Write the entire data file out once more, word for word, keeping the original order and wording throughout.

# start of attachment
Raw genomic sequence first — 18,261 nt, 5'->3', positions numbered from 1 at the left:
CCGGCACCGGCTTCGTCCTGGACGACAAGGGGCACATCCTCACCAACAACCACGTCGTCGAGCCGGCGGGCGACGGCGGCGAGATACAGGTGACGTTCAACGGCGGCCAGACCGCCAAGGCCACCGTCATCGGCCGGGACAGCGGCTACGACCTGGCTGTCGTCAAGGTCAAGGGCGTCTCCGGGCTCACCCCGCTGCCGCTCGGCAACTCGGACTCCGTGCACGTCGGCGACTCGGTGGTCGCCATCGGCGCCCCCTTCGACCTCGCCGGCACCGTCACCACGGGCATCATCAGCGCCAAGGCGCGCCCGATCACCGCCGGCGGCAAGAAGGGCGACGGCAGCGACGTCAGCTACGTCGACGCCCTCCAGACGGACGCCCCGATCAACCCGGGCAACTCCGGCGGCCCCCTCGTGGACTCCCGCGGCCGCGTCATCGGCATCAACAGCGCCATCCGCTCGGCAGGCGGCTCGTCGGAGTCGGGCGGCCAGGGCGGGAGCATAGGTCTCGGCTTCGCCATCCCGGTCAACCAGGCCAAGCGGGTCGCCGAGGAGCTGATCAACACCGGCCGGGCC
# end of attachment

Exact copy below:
Raw genomic sequence first — 18,261 nt, 5'->3', positions numbered from 1 at the left:
CCGGCACCGGCTTCGTCCTGGACGACAAGGGGCACATCCTCACCAACAACCACGTCGTCGAGCCGGCGGGCGACGGCGGCGAGATACAGGTGACGTTCAACGGCGGCCAGACCGCCAAGGCCACCGTCATCGGCCGGGACAGCGGCTACGACCTGGCTGTCGTCAAGGTCAAGGGCGTCTCCGGGCTCACCCCGCTGCCGCTCGGCAACTCGGACTCCGTGCACGTCGGCGACTCGGTGGTCGCCATCGGCGCCCCCTTCGACCTCGCCGGCACCGTCACCACGGGCATCATCAGCGCCAAGGCGCGCCCGATCACCGCCGGCGGCAAGAAGGGCGACGGCAGCGACGTCAGCTACGTCGACGCCCTCCAGACGGACGCCCCGATCAACCCGGGCAACTCCGGCGGCCCCCTCGTGGACTCCCGCGGCCGCGTCATCGGCATCAACAGCGCCATCCGCTCGGCAGGCGGCTCGTCGGAGTCGGGCGGCCAGGGCGGGAGCATAGGTCTCGGCTTCGCCATCCCGGTCAACCAGGCCAAGCGGGTCGCCGAGGAGCTGATCAACACCGGCCGGGCC